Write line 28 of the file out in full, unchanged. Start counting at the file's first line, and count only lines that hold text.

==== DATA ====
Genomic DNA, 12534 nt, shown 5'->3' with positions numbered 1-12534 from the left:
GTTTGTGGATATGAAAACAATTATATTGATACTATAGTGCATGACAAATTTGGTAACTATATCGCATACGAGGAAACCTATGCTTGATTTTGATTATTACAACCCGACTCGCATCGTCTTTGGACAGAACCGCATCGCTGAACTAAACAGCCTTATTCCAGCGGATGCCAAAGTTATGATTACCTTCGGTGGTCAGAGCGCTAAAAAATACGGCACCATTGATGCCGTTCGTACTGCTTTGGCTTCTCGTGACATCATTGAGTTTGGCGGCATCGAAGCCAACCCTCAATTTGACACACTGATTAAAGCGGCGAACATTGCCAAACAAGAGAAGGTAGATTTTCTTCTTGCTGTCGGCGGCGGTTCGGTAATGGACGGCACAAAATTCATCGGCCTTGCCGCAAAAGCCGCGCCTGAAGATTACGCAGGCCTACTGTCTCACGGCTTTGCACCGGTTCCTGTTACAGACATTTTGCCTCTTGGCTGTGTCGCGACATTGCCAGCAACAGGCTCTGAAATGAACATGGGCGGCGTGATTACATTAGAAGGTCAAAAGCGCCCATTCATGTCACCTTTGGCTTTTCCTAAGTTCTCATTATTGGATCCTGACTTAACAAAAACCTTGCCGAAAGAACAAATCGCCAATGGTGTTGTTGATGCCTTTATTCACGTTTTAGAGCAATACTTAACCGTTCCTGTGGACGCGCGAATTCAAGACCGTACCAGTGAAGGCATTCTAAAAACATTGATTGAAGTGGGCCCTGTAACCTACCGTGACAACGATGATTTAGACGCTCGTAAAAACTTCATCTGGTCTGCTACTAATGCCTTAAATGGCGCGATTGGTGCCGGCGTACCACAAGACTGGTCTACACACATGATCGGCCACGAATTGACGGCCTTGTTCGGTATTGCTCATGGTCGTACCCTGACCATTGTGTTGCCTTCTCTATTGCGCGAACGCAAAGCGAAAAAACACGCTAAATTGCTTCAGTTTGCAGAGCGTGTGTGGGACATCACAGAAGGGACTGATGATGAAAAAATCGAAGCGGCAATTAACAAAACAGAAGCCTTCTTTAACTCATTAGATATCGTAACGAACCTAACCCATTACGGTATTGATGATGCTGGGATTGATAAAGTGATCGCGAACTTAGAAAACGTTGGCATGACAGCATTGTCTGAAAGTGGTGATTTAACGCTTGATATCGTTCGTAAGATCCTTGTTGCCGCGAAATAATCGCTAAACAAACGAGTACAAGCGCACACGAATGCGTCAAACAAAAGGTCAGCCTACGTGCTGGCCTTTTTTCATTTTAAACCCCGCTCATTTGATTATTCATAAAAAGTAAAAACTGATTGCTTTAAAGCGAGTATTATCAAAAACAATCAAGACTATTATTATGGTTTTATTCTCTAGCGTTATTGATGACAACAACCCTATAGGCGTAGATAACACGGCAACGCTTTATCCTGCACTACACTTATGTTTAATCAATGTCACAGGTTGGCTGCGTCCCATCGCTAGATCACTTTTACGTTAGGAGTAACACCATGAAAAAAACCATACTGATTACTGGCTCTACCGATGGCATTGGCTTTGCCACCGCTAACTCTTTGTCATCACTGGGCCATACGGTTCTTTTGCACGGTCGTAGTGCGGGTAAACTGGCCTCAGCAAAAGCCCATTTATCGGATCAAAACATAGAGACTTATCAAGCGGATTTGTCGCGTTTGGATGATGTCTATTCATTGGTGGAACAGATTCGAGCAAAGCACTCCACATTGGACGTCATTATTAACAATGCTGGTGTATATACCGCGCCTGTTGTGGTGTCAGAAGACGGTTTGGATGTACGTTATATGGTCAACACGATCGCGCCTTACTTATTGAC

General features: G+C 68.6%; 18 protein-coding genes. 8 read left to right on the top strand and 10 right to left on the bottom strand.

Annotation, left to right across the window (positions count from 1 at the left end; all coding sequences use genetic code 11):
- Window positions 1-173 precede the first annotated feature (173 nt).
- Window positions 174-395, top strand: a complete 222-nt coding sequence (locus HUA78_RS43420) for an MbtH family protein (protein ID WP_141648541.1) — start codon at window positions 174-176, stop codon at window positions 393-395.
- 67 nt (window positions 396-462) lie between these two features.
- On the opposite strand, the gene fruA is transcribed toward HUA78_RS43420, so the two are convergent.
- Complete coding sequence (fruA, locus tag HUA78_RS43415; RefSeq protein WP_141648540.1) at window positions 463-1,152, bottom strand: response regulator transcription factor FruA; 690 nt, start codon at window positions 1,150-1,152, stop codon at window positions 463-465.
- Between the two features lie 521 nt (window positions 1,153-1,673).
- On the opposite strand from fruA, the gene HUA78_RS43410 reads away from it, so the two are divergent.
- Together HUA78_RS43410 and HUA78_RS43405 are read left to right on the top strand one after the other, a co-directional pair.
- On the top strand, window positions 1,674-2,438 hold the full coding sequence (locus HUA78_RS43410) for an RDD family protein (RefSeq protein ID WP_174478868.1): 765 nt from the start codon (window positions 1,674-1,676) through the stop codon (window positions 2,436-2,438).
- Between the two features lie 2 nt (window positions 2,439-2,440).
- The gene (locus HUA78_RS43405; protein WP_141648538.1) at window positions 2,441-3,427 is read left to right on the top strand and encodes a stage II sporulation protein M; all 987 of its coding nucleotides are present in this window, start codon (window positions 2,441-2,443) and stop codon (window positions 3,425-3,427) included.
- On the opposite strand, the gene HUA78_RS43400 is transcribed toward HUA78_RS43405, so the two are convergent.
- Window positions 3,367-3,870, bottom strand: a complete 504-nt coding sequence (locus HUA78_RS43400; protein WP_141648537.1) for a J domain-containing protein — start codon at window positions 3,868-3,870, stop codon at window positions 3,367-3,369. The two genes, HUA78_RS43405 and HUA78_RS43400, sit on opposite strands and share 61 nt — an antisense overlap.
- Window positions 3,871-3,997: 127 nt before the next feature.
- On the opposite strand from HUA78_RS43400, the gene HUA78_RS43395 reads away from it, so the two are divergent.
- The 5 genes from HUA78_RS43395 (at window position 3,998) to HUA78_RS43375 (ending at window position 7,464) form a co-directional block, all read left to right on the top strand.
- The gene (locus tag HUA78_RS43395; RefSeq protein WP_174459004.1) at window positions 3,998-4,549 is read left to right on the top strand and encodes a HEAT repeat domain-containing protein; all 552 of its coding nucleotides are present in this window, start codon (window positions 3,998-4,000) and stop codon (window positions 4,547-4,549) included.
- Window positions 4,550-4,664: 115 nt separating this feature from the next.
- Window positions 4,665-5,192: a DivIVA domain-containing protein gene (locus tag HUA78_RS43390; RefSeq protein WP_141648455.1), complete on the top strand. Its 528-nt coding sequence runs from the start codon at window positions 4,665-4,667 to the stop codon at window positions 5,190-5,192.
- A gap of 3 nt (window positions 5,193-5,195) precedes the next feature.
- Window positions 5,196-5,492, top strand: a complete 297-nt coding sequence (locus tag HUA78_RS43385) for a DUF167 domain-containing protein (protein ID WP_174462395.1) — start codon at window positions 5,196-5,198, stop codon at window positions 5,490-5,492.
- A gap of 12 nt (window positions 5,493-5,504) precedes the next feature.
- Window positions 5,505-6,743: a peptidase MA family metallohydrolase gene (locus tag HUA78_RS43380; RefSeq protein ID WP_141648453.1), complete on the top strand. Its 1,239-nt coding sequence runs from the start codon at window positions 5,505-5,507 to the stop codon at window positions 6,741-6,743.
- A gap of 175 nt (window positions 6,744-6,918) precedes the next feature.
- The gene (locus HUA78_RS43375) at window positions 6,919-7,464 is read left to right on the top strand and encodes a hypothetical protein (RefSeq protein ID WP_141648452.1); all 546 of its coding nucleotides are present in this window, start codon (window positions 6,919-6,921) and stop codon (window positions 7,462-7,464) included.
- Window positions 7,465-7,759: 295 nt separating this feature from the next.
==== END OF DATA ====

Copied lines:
- A gap of 175 nt (window positions 6,744-6,918) precedes the next feature.